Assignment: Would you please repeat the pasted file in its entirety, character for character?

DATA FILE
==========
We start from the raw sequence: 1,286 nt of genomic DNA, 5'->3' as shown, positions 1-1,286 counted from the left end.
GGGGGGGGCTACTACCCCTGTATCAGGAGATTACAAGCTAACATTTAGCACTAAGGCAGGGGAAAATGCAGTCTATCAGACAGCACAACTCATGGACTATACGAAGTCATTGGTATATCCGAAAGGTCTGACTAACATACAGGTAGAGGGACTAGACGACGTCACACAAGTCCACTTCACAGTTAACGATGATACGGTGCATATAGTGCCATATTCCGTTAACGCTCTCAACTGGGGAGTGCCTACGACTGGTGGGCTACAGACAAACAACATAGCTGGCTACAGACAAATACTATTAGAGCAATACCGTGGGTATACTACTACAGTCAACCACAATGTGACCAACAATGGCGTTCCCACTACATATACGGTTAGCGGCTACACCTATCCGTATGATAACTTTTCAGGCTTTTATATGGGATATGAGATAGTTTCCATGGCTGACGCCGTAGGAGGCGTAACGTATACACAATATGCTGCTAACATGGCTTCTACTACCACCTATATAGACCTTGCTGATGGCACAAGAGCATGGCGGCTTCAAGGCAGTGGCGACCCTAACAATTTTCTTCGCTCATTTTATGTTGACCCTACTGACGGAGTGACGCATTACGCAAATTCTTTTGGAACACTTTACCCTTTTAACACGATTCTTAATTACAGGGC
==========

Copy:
We start from the raw sequence: 1,286 nt of genomic DNA, 5'->3' as shown, positions 1-1,286 counted from the left end.
GGGGGGGGCTACTACCCCTGTATCAGGAGATTACAAGCTAACATTTAGCACTAAGGCAGGGGAAAATGCAGTCTATCAGACAGCACAACTCATGGACTATACGAAGTCATTGGTATATCCGAAAGGTCTGACTAACATACAGGTAGAGGGACTAGACGACGTCACACAAGTCCACTTCACAGTTAACGATGATACGGTGCATATAGTGCCATATTCCGTTAACGCTCTCAACTGGGGAGTGCCTACGACTGGTGGGCTACAGACAAACAACATAGCTGGCTACAGACAAATACTATTAGAGCAATACCGTGGGTATACTACTACAGTCAACCACAATGTGACCAACAATGGCGTTCCCACTACATATACGGTTAGCGGCTACACCTATCCGTATGATAACTTTTCAGGCTTTTATATGGGATATGAGATAGTTTCCATGGCTGACGCCGTAGGAGGCGTAACGTATACACAATATGCTGCTAACATGGCTTCTACTACCACCTATATAGACCTTGCTGATGGCACAAGAGCATGGCGGCTTCAAGGCAGTGGCGACCCTAACAATTTTCTTCGCTCATTTTATGTTGACCCTACTGACGGAGTGACGCATTACGCAAATTCTTTTGGAACACTTTACCCTTTTAACACGATTCTTAATTACAGGGC